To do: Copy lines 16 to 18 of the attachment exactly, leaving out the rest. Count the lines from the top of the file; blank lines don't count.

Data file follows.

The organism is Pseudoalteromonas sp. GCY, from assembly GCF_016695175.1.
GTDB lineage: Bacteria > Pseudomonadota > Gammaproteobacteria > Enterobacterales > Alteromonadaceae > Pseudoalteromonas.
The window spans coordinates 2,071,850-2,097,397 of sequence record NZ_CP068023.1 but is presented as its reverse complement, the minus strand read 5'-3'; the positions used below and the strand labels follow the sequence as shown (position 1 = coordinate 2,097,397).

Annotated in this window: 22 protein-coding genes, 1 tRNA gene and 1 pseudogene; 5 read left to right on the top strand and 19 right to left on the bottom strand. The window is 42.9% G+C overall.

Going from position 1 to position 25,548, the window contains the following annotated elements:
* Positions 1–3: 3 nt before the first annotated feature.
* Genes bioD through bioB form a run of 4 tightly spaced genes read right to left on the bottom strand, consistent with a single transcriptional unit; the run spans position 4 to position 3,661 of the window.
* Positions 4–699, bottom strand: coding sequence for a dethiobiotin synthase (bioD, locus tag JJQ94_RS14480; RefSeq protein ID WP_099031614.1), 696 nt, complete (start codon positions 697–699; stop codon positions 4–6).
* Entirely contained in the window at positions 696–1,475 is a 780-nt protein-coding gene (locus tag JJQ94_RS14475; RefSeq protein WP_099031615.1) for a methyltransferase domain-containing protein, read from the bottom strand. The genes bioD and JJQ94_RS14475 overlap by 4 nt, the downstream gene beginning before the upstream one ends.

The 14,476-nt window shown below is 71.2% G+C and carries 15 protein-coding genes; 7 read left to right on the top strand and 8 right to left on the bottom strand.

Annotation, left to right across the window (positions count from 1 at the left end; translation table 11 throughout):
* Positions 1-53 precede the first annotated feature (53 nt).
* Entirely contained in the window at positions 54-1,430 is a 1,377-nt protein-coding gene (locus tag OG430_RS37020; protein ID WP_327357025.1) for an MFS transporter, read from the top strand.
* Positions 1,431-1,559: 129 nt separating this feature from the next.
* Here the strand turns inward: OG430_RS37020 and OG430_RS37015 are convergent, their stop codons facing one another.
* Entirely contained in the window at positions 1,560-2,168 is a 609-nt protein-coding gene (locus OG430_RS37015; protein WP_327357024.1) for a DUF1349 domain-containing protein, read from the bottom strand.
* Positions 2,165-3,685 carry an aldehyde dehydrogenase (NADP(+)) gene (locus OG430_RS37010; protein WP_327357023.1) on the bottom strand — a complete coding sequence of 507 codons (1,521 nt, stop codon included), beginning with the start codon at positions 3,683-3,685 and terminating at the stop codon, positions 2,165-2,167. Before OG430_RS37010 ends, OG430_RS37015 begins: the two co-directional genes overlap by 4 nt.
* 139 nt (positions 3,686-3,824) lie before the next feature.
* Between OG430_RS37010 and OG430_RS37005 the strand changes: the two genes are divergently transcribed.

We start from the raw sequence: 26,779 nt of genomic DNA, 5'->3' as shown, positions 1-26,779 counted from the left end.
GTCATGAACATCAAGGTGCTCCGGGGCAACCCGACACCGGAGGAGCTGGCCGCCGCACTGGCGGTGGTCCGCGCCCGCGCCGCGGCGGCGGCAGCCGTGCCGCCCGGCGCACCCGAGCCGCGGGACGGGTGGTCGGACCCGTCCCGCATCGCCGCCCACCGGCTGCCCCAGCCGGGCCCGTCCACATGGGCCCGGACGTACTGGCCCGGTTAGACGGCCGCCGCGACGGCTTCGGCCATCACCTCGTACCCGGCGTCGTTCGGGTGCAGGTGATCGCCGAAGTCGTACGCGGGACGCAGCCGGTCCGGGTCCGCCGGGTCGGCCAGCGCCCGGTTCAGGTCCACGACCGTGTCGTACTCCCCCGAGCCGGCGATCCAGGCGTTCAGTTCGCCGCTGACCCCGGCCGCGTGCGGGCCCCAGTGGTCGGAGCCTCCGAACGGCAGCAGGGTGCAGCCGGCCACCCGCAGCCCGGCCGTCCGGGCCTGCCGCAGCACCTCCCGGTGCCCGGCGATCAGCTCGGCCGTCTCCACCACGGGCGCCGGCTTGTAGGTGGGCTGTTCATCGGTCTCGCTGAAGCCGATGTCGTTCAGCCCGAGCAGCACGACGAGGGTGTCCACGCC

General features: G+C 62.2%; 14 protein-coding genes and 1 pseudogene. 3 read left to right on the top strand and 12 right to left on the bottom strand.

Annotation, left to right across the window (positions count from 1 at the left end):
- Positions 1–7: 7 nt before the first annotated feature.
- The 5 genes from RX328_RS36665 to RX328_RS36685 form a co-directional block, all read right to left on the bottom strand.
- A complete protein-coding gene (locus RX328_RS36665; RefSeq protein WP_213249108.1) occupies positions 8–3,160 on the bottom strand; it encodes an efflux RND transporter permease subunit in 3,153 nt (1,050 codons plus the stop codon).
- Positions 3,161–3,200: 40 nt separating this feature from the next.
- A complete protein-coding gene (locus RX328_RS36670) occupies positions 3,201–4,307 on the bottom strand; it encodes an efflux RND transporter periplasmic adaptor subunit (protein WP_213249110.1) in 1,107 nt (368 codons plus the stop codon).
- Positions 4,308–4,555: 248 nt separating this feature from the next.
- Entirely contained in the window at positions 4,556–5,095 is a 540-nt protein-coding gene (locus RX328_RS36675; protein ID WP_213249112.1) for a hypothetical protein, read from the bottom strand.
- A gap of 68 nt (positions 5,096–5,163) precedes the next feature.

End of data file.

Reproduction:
* Entirely contained in the window at positions 1,560-2,168 is a 609-nt protein-coding gene (locus OG430_RS37015; protein WP_327357024.1) for a DUF1349 domain-containing protein, read from the bottom strand.
* Positions 2,165-3,685 carry an aldehyde dehydrogenase (NADP(+)) gene (locus OG430_RS37010; protein WP_327357023.1) on the bottom strand — a complete coding sequence of 507 codons (1,521 nt, stop codon included), beginning with the start codon at positions 3,683-3,685 and terminating at the stop codon, positions 2,165-2,167. Before OG430_RS37010 ends, OG430_RS37015 begins: the two co-directional genes overlap by 4 nt.
* 139 nt (positions 3,686-3,824) lie before the next feature.